[fpc-devel] Re: Porting FPC to IBM zArch

Sven Barth pascaldragon at googlemail.com
Mon Aug 19 10:37:43 CEST 2013

Am 19.08.2013 06:00, schrieb Paul Robinson:
> I've been busy, I have other things I had to attend to, then I 
> realized I couldn't figure out what was going on without a decent 
> cross reference program, but nothing that's out there supports the 
> UNIT construct, nor do they know how to skip over {$DEFINE} {$IF} 
> {$ELSE}, and so I stopped to write one and I was busy with the work on 
> that. I'm having trouble there, so I set it aside.
I don't get what you're trying to say here.
> Anyway, I came back and realized if I can get one of the Big Endian 
> ports working I can just figure out what files it uses and then edit 
> those to change the generated assembly language and/or the object 
> files if it makes object files the way the Pascal 8000 compiler for 
> the 370 from the Australian Atomic Energy Commission did back in the 
> late 1970s and early 1980s did.
Analyzing what a big-endian compiler generates won't help you there. You 
need to look into the compiler's code and learn how it does generate 
code for a specific platform. That has nothing to do with big endian or 
little endian.

In FPC there is the frontend which generates a sort of abstract syntax 
tree on which then the platform specific backend generates code. Thereby 
the backend provides platform specific nodes for that abstract syntax 
tree of which then the "generate_code" method is invoked. Platform 
independant stuff is normally located in the ncg*.pas units and the 
platform specific stuff is in the nXY*.pas unit of the corresponding CPU 
directory where XY is a short form of the CPU, e.g. n68kadd.pas for the 
m68k add/compare node. Best is you look how other CPUs are implemented 
(prefereably the simpler ones like MIPS or m68k) and copy that more or 
less for the new platform.

Adding a new platform to FPC is not cheesecake and you should know how 
the compiler's backend work. Just looking at the output of a target 
won't help you!
> There are two things I'd like to find out to determine how it might be 
> possible to get Free Pascal ported to the s370 series.
> First, I want to add some of the compiler flags I mention in the 
> description of my attempts on the WIKI to add the s370 and/or zSystem 
> architecture, how do I get those flags - they do not break the build - 
> added as hooks to the compiler sources so that eventually a {$DEFINE 
> S370} statement can be added to get the compiler to build itself for 
> the 370 (and possibly other defines depending on the machine and OS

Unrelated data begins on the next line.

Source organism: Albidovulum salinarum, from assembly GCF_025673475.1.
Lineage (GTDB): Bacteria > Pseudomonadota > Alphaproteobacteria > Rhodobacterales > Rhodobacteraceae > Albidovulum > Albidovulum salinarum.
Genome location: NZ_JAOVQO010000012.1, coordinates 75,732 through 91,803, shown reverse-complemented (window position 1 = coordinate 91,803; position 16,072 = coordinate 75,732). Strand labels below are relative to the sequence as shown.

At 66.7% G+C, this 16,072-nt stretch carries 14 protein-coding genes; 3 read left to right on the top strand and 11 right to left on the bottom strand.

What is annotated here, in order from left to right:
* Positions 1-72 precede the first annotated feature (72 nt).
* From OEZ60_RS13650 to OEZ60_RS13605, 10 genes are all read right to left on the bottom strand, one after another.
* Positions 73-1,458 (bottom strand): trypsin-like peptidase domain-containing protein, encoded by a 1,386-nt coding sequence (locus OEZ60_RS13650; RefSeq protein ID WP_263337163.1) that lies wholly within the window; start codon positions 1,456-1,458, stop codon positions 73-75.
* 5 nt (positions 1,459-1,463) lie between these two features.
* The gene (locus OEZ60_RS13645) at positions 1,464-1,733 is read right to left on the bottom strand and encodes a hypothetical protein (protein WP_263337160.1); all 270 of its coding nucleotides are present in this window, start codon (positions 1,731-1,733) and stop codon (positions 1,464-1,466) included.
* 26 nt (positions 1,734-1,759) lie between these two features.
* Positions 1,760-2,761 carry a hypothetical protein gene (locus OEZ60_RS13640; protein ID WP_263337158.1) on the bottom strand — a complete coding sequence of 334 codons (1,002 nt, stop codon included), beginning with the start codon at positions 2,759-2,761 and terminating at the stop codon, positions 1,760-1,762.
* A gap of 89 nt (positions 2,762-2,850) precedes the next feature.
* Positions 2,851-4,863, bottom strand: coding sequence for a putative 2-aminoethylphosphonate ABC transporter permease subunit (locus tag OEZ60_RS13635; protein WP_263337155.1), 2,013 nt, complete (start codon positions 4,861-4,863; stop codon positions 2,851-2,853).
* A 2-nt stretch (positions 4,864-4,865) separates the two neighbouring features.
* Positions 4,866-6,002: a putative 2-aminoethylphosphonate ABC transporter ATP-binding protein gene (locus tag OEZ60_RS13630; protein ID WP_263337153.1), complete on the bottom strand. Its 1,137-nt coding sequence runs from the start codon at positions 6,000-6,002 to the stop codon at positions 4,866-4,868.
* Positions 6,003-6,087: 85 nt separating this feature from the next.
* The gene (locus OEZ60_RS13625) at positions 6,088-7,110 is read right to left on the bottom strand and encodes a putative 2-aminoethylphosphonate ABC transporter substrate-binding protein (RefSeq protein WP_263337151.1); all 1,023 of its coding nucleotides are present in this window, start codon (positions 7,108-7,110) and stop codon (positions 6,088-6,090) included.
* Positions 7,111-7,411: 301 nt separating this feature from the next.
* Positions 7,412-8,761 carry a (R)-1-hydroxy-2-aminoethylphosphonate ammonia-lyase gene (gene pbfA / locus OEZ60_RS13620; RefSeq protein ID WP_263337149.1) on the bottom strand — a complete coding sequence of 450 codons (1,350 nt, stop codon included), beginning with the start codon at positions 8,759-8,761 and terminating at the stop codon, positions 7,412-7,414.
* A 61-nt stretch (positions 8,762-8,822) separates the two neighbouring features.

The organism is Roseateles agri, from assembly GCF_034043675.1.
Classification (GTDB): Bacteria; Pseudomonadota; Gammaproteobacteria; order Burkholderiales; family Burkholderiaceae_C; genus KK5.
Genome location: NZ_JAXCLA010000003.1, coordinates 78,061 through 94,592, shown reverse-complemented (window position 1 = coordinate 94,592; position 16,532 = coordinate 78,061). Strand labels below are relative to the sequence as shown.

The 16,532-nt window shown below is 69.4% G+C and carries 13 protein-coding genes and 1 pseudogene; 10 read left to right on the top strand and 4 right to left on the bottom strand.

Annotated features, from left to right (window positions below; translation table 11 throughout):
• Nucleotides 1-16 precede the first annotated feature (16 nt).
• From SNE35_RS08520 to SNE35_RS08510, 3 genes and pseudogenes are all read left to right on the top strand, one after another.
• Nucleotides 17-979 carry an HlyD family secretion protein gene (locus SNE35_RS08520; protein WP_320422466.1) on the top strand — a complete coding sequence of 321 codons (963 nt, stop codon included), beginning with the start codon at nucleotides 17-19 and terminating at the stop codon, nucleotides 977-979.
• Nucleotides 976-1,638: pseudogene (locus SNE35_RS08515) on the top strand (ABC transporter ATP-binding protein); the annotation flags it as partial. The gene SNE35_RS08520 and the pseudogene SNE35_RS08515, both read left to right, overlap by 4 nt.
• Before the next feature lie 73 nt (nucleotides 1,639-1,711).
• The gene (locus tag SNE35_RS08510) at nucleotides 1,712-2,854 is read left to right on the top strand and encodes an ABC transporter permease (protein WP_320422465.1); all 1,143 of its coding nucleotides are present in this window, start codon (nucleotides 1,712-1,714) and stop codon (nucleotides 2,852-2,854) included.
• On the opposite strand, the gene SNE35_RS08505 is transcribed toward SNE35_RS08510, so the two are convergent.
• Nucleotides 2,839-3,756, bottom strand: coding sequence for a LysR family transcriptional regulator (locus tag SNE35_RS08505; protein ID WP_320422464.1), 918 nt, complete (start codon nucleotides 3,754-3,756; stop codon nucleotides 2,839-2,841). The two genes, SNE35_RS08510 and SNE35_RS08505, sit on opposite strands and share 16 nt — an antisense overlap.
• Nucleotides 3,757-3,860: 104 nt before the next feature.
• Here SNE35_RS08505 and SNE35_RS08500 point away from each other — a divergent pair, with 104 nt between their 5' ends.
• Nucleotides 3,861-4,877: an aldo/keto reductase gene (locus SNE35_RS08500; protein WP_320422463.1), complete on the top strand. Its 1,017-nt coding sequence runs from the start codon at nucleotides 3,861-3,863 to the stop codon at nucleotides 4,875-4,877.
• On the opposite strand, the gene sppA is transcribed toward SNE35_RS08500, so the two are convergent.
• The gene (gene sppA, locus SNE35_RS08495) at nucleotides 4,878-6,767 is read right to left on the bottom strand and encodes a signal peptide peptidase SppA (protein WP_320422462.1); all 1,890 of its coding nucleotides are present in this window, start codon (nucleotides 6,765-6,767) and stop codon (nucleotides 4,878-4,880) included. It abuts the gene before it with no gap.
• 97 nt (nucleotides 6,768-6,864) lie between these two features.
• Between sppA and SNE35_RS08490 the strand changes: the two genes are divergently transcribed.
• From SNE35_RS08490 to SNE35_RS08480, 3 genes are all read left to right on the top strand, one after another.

> target}? There will eventually need a new directory for the files that 
> the 370 and whatever OSs it uses supports, but, again, that's months 
> away. I have to start over, and I have to start somewhere.
First step is to get a cross compiler to s370/zSystem working so that 
simple programs can be compiled which you can use to implement the RTL. 
Only when enough of the RTL is implemented and the code generator works 
good enough then you can try to cross compile the compiler, but not earlier.
> So how would I get the constants and values added to include the s370 
> as a target for FPC? Would I submit them as a bug fix request as a 
> patch through bugs.freepascal.org on Mantis or something else? I want 
> to reserve a definition number for that processor, at least for now so 
> it has a fixed identifier so eventually it can have its own PPU files 
> and everything else in the toolchain.
Search the compiler's source for e.g. m68k to see how other platforms 
are implemented.
> Second, how do I create a cross-compiler that runs on Windows, for any 
> of the big-endian processors, so that I can see what it has to 
> generate code for the target machine? Given that, I can change the 
> code to either change the generated object file - if it does direct 
> object files - or the assembly language so it generates S370 assembly.
No. You should learn how the compiler generates code and then implement 
a new code generator backend for s370, maybe based on a copy of another 
platform. Playing around with the output won't help you.
> I can then run the compiler through itself to create a cross-compiler 
> assembly for the 370. Then I can recompile the required modules, then 
> take the assemblies, assemble them with a 370 assembler, producing an 
> actual object module, then run the program against itself and the 
> compiler will at least compile itself. Having done that, I can then 
> create any necessary changes to implement anything needed to provide 
> the equivalent functionality and rebuild the toolchain so it is native 
> to the s370 and units to provide localized services can be created as 
> needed.
First step consists of cross compiled hello world programs to implement 
and test the RTL. The compiler is much too complicated to get it running 
at first.

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